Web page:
Range bars can be an alternative to time based charts. Time based charts are based on a particular time period such as 5 minutes, 15 minutes, one hour, 4 hours, daily, etc… Each time based chart will produce a set number of bars which corresponds to the timeframe selected. For instance, from 9:30 to 10:30 in the morning, a 5 minute chart would show 12 bars. The time based chart will always print the same number of bars even though volatility and volume may vary.
What is a Range Bar?
In comparison, a range bar is absent of time. Time is not a factor in the formation of a range bar.A range bar forms only frommovement in price of the underlying. There are not a set number of range bars which will print on a chart. The number of range bars is determined by the price movement of the underlying. When the market is very volatile, more range bars will print. If the market is moving slowly with less volatility, there will be fewer bars.
Each range bar is set to an increment whichindicates the same price value. For instance, a range bar in the ThinkorSwim trading platform can be set to a certain number of ticks. Let’s use a number of 12 ticks. Each range bar will indicate price movement of 12 ticks. This helps to create a cleaner chart with less noise. Some traders may find less noise on the chart to be beneficial. Other traders may prefer to see the so-called noise because they feel the noise offers more clues in the price action.
Vicente M. Nicolellis, Jr. was the creator of range bars back in the mid 1990’s.
Range bars can help traders when the market is consolidating. If the market is in a range moving sideways, a range bar will not print until a certain amount of price movement has occurred.
If you are the type of trader who wants help to avoid entering a trade when the market is moving sideways or channeling, the range bar may be an edge for you. You as a trader will be able to draw areas of support and resistance as well as trendlines as with a time chart. You can also use any indicators which youwould normally use.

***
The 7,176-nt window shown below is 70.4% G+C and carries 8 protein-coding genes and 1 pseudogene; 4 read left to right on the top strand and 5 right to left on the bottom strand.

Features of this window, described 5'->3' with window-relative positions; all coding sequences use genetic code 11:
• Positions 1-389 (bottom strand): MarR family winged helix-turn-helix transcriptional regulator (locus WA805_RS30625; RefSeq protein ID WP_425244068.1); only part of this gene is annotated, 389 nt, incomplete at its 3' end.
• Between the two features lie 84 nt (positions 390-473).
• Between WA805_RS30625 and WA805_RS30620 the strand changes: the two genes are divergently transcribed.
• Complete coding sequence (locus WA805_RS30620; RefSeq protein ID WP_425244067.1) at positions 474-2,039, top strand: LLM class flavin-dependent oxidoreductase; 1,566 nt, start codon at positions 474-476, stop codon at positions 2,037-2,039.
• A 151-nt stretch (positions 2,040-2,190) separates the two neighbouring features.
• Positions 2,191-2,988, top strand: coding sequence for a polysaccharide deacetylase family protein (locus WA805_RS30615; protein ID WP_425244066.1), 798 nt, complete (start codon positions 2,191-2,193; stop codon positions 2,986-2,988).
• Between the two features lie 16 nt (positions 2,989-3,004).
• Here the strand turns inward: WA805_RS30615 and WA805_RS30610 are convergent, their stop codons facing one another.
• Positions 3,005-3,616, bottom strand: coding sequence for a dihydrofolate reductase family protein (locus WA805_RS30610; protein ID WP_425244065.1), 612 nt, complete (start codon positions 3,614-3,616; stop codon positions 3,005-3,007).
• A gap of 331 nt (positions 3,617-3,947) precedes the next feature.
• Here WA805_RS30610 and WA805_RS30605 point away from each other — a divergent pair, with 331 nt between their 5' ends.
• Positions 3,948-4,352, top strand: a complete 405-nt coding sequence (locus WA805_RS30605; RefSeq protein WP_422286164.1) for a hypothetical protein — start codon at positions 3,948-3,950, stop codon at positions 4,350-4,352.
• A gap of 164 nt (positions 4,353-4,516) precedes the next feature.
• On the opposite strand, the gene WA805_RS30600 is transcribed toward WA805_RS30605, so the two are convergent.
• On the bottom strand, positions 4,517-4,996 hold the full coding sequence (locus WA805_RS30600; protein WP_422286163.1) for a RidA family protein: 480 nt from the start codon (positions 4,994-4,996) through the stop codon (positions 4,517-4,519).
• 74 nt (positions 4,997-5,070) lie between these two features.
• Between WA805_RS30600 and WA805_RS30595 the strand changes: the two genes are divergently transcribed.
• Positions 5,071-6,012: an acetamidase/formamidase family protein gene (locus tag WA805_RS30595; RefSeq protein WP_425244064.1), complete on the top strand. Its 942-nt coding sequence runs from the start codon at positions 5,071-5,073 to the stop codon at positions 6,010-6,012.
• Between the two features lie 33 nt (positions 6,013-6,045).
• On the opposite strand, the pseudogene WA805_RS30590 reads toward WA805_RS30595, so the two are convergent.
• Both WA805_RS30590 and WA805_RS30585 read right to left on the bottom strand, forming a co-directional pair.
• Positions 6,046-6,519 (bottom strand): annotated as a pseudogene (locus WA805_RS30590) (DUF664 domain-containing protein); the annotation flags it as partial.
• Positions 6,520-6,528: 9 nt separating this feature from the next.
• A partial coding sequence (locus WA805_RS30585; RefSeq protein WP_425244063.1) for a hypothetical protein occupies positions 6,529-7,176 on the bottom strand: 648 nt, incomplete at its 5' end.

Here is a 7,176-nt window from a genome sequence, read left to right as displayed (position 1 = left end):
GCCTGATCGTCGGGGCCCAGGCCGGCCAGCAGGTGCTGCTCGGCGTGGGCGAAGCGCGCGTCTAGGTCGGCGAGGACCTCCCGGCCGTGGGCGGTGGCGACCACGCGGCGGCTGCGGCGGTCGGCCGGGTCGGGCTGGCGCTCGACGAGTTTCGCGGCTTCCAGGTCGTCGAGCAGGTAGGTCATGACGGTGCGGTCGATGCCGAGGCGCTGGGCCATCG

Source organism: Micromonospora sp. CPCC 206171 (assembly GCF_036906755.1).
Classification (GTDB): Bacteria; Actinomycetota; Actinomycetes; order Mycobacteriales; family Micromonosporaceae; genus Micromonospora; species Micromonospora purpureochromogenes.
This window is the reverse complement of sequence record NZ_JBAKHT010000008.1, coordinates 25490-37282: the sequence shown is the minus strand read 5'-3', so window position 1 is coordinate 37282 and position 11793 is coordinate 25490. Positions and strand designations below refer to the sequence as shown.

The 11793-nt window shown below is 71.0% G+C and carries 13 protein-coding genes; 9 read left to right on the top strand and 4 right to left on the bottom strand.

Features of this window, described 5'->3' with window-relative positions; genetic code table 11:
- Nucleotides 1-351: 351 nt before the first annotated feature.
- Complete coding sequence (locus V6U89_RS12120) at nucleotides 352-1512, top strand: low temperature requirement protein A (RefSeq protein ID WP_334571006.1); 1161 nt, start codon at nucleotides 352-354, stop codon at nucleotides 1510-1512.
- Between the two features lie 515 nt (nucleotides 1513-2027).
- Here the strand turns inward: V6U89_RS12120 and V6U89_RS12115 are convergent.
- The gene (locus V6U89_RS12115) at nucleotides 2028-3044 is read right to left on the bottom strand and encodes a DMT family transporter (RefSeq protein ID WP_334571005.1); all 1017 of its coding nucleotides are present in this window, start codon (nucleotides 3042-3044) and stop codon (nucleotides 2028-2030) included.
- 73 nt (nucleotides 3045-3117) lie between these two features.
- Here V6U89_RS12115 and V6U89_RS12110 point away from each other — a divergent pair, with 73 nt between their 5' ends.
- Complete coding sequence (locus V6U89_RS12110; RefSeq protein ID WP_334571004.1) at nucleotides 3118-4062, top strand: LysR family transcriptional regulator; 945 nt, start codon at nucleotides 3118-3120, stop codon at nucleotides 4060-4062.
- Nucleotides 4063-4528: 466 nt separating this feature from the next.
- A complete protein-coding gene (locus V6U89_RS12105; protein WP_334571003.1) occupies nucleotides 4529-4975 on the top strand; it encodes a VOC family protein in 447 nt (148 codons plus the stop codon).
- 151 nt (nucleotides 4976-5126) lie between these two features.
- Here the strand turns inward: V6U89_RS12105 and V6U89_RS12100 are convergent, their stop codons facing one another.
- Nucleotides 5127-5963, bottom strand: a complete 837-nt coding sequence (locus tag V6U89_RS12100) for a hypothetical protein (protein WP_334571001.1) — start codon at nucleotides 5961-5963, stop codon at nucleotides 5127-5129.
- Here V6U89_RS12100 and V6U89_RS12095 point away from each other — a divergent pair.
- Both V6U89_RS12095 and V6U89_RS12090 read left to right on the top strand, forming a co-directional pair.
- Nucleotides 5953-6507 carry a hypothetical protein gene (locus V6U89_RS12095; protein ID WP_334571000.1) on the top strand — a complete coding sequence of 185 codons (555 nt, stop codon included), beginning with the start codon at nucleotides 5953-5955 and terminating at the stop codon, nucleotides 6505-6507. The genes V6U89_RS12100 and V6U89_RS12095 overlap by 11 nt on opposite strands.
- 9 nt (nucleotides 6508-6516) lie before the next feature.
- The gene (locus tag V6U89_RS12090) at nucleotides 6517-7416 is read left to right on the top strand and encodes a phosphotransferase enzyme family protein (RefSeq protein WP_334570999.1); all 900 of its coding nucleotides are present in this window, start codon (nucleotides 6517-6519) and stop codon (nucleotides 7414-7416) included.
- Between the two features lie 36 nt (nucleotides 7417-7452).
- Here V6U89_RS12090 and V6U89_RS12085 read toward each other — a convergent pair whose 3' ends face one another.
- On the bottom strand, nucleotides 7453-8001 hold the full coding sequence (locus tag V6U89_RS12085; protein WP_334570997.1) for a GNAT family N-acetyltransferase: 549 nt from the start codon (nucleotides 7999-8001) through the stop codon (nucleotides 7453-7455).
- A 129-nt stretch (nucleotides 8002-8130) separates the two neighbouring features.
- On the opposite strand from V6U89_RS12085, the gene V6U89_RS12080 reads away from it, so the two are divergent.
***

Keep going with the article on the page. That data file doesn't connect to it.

Figure A: 12 Tick Range Bar chart vs. 5 Minute Time Chart
Above is a 12 tick range bar chart (left), and a 5 minute time-based chart (right). Notice the bars between the 2 vertical red lines on each chart. These vertical red lines indicate an approximate time period of one hour – 9:30 am to 10:30 am. Notice there are fewer bars which have printed on the range bar chart as compared to the 5-minute chart. /ES for this period of time had very little movement in price, so there were not many bars which printed on the range chart. The 5-minute chart shows price movement as well as each 5 minutes of time. Therefore, the 5-minute chart has more bars.
How to determine the range bar settings…
You as a trader can determine the range bar setting by observing how much price tends to move on the instrument. You can then set the ticks accordingly. Each tick represents one increment of price of the underlying instrument. Another option which Investopedia recommends is as follows: “While we could apply the same range bar settings across the board, it is more helpful to determine an appropriate range setting for each trading instrument. One method for establishing suitable settings is to consider the trading instrument’s average daily range. This can be accomplished through observation or by utilizing indicators such as average true range (ATR) on a daily chart interval. Once the average daily range has been determined, a percentage of that range could be used to establish the desired price range for a range bar chart.”
If your platform offers range bars, you may want to give them a try. Range bars could provide the edge you have been searching for as a trader.
References used for this article are as follows:
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Feel free to comment below if you have anything to share on how range bars have helped your trading.